In 1906, Mohun were invited to play in the IFA Shield, signifying a remarkable progression for the club. The IFA Shield had been created in India in 1893 to allow English teams to compete against each other and was a strictly English affair. Mohun’s invitation represented a seminal moment in the history of Indian football. Indian teams were beginning to gain respect from the English sports’ bodies.

Unfortunately for Mohun, however, success against Indian teams did not equate to success against the English.

The transition to the IFA Shield proved much more difficult than anyone would have envisioned. Mohun first five years in the Shield saw them suffer defeat after defeat giving rise to claims that Indian footballers would never be able to match the English. Questions began to be raised about whether Mohun should compete in the Shield at all. Sensing that the tide was turning against them, Mohun reached out for help.

In 1911, the club approached Shibdas Bhaduri with the difficult task of organizing a team capable of winning the IFA Shield. Bhaduri himself was an almost mythical player in India, known for his incredible vision and ability to beat opposition defenders with ease. It was no coincidence Bhaduri’s nickname was Pichol Babu or ‘The Slippery Man’. When Bhaduri agreed to join the Mohun movement, the club knew that its fortunes were improving.

The IFA Shield began on July 10, 1911, and unsurprisingly given their past performances, no one expected much from Mohun. Opinion soon began to change.

Despite the lack of support from English and Indian fans alike, Mohun’s first match in the Shield saw them defeat St. Xavier’s College 3-0, a victory that was soon followed by a 2-1 win over Rangers Football Club. The win over Rangers marked a sea change in opinion. Indian fans were beginning to realise that Mohun were no longer the whipping boys of the tournament.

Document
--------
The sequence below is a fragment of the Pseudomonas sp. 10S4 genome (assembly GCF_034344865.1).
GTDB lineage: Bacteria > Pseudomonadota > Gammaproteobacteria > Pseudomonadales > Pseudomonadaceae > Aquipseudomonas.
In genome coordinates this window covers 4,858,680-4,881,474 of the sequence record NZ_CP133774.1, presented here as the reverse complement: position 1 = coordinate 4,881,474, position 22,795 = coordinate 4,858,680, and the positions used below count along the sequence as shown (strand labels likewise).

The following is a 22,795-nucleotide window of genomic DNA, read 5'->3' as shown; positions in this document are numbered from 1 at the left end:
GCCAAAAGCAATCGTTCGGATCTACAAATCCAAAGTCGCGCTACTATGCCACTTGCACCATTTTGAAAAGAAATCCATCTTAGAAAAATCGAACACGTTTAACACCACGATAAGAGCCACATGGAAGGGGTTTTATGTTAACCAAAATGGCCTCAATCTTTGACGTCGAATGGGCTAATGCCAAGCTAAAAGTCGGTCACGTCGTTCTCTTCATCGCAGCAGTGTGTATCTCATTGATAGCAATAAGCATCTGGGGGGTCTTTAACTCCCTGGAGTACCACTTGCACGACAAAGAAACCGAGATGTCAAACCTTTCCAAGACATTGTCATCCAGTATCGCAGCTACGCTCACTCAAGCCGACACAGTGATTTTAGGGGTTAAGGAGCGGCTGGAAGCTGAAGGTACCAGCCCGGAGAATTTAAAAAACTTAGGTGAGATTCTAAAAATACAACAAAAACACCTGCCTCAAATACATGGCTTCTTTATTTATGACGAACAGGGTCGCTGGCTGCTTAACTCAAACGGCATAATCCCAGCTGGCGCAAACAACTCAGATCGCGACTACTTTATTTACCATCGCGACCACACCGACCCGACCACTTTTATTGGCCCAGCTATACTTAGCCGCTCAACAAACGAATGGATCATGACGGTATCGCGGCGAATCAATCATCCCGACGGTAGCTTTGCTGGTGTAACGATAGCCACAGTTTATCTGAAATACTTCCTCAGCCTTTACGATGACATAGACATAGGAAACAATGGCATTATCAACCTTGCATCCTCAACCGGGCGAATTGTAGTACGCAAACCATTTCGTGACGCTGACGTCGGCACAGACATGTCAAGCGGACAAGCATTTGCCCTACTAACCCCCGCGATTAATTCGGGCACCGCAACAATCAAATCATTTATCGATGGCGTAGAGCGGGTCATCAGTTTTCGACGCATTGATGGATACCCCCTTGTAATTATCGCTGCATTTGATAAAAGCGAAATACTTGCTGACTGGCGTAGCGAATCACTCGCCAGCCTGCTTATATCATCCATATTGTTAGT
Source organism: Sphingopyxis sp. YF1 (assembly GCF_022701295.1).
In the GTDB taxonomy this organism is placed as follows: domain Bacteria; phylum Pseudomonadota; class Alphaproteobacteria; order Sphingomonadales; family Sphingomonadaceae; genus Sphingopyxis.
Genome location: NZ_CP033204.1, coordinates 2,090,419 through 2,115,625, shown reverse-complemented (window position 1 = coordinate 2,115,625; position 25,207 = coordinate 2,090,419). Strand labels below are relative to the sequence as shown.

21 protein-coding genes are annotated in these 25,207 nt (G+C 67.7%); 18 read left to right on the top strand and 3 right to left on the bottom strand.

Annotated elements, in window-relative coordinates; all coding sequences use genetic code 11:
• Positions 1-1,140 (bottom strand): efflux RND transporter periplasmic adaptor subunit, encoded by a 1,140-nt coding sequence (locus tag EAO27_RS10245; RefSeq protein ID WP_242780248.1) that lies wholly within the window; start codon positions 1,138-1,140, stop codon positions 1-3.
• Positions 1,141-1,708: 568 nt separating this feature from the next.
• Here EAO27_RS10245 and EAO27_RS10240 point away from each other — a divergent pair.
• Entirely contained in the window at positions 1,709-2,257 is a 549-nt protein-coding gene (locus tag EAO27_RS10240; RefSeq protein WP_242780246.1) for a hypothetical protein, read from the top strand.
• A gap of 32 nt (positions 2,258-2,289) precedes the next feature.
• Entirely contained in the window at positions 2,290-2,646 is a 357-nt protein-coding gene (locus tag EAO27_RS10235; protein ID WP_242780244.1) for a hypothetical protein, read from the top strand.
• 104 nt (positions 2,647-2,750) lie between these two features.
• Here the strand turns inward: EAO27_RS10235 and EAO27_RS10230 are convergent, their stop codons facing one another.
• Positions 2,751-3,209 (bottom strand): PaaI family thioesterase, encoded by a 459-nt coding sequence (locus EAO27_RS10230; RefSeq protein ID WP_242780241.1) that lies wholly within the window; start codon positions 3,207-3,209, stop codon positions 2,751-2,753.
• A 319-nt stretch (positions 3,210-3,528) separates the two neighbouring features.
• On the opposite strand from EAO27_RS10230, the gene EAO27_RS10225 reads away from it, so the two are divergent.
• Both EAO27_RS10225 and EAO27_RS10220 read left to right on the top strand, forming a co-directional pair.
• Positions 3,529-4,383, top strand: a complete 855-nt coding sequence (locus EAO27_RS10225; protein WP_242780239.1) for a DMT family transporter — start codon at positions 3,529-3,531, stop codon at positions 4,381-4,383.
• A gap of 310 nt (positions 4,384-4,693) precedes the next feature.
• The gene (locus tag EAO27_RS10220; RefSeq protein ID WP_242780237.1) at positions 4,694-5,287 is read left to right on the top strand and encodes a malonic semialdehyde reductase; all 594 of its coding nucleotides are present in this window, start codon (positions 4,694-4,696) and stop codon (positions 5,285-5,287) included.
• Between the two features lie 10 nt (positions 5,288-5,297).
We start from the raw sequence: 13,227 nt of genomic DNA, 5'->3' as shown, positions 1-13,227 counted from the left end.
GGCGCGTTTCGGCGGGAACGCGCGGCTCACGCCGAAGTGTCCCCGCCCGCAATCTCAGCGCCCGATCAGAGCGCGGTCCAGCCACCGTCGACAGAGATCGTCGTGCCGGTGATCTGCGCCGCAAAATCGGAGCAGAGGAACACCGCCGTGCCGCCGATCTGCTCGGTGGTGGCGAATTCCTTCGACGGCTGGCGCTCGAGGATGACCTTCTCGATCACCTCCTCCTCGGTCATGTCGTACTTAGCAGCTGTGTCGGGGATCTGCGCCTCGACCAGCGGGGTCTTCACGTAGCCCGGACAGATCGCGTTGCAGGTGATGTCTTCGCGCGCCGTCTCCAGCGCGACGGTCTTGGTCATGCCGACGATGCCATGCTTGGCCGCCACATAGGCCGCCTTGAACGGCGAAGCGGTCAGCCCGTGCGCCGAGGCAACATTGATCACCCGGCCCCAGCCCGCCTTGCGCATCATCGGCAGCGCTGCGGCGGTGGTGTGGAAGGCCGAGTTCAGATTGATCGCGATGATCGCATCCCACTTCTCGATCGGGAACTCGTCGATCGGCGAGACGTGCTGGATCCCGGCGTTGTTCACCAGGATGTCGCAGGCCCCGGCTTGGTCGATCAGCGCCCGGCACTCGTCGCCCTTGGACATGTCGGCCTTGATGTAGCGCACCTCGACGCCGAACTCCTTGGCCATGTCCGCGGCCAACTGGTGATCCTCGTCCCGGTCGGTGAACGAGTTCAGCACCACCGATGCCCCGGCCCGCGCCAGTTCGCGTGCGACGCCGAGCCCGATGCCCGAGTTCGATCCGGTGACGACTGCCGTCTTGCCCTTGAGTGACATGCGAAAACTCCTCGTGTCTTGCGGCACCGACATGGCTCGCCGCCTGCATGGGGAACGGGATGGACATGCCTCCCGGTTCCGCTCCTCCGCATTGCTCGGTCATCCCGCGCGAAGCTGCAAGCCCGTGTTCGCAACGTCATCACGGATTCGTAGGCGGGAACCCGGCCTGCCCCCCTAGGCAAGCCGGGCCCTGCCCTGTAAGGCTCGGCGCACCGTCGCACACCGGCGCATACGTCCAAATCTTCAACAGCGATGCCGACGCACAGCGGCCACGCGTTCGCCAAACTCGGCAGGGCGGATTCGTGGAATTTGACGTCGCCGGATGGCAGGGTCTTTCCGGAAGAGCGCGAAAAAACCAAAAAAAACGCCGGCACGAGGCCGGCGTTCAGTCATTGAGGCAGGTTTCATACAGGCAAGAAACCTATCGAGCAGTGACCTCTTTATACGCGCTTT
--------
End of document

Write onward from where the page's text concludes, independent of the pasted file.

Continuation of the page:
It wasn’t so much the scoreline but the nature of Mohun’s victory over Rangers that saw support flock in from around the country for the Kolkata side. During the match, Rangers had been awarded three penalties but amazingly, Bagan goalie Hiralal Mukherjee had saved them all. Mukherjee was depicted as a hero, and Mohun as a team gaining great momentum. Two shock victories saw Bagan on their way to the quarter-finals of the IFA Shield and no one could quite believe it.

When Bagan dispatched a highly fancied Riffle Brigade team 1-0 in the quarters, it became clear that something special was unfolding. Mohun’s fine run of form was nearly halted in the semi-finals when the 1st Middlesex Regiment held the Kolkata side to a 1-1 draw. During the game, Mohun had struggled to match the physicality and skill of the English side and when the teams lined out for the replay a few days later, little hope was held out for Mohun.